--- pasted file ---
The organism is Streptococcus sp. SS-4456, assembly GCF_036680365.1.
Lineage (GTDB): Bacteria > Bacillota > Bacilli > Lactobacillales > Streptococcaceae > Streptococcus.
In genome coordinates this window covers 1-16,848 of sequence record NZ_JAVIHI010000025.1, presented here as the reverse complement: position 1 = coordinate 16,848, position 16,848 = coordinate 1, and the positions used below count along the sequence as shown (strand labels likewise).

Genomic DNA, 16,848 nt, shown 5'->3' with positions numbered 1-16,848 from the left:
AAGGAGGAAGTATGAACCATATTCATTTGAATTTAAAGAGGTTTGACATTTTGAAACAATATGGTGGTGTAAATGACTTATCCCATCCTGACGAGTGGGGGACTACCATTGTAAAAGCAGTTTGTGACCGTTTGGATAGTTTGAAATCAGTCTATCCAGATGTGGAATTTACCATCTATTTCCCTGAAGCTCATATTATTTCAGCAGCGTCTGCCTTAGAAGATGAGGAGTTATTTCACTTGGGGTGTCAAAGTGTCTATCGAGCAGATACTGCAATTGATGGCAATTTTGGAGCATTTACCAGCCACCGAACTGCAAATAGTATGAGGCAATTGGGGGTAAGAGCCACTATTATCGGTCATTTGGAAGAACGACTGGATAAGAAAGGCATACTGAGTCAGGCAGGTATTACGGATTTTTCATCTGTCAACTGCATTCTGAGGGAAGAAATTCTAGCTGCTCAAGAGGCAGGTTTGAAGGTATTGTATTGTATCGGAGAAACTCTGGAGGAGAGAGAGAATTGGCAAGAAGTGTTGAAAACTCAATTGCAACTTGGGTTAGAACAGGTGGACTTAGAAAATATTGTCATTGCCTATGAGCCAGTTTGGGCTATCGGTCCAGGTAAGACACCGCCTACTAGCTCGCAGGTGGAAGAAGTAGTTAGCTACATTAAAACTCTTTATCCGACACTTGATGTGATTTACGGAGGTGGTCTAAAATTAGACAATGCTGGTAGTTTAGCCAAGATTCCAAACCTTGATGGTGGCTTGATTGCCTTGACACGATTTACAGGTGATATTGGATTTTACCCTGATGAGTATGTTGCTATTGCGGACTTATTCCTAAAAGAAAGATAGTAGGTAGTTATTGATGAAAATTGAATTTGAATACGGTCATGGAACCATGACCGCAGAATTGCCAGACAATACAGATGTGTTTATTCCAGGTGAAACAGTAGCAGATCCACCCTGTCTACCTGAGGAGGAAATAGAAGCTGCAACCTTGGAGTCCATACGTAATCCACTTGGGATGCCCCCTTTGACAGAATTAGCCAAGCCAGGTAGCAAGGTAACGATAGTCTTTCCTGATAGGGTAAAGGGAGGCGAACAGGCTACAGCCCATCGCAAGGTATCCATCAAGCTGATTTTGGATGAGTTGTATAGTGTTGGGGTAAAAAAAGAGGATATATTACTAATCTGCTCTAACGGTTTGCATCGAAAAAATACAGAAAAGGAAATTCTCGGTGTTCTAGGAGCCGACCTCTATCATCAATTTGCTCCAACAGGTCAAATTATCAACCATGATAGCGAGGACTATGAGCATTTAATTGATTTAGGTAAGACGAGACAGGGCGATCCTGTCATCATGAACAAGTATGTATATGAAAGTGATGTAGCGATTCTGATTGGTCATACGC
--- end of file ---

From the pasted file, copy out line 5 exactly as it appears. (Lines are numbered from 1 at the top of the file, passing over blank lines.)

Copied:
AAGGAGGAAGTATGAACCATATTCATTTGAATTTAAAGAGGTTTGACATTTTGAAACAATATGGTGGTGTAAATGACTTATCCCATCCTGACGAGTGGGGGACTACCATTGTAAAAGCAGTTTGTGACCGTTTGGATAGTTTGAAATCAGTCTATCCAGATGTGGAATTTACCATCTATTTCCCTGAAGCTCATATTATTTCAGCAGCGTCTGCCTTAGAAGATGAGGAGTTATTTCACTTGGGGTGTCAAAGTGTCTATCGAGCAGATACTGCAATTGATGGCAATTTTGGAGCATTTACCAGCCACCGAACTGCAAATAGTATGAGGCAATTGGGGGTAAGAGCCACTATTATCGGTCATTTGGAAGAACGACTGGATAAGAAAGGCATACTGAGTCAGGCAGGTATTACGGATTTTTCATCTGTCAACTGCATTCTGAGGGAAGAAATTCTAGCTGCTCAAGAGGCAGGTTTGAAGGTATTGTATTGTATCGGAGAAACTCTGGAGGAGAGAGAGAATTGGCAAGAAGTGTTGAAAACTCAATTGCAACTTGGGTTAGAACAGGTGGACTTAGAAAATATTGTCATTGCCTATGAGCCAGTTTGGGCTATCGGTCCAGGTAAGACACCGCCTACTAGCTCGCAGGTGGAAGAAGTAGTTAGCTACATTAAAACTCTTTATCCGACACTTGATGTGATTTACGGAGGTGGTCTAAAATTAGACAATGCTGGTAGTTTAGCCAAGATTCCAAACCTTGATGGTGGCTTGATTGCCTTGACACGATTTACAGGTGATATTGGATTTTACCCTGATGAGTATGTTGCTATTGCGGACTTATTCCTAAAAGAAAGATAGTAGGTAGTTATTGATGAAAATTGAATTTGAATACGGTCATGGAACCATGACCGCAGAATTGCCAGACAATACAGATGTGTTTATTCCAGGTGAAACAGTAGCAGATCCACCCTGTCTACCTGAGGAGGAAATAGAAGCTGCAACCTTGGAGTCCATACGTAATCCACTTGGGATGCCCCCTTTGACAGAATTAGCCAAGCCAGGTAGCAAGGTAACGATAGTCTTTCCTGATAGGGTAAAGGGAGGCGAACAGGCTACAGCCCATCGCAAGGTATCCATCAAGCTGATTTTGGATGAGTTGTATAGTGTTGGGGTAAAAAAAGAGGATATATTACTAATCTGCTCTAACGGTTTGCATCGAAAAAATACAGAAAAGGAAATTCTCGGTGTTCTAGGAGCCGACCTCTATCATCAATTTGCTCCAACAGGTCAAATTATCAACCATGATAGCGAGGACTATGAGCATTTAATTGATTTAGGTAAGACGAGACAGGGCGATCCTGTCATCATGAACAAGTATGTATATGAAAGTGATGTAGCGATTCTGATTGGTCATACGC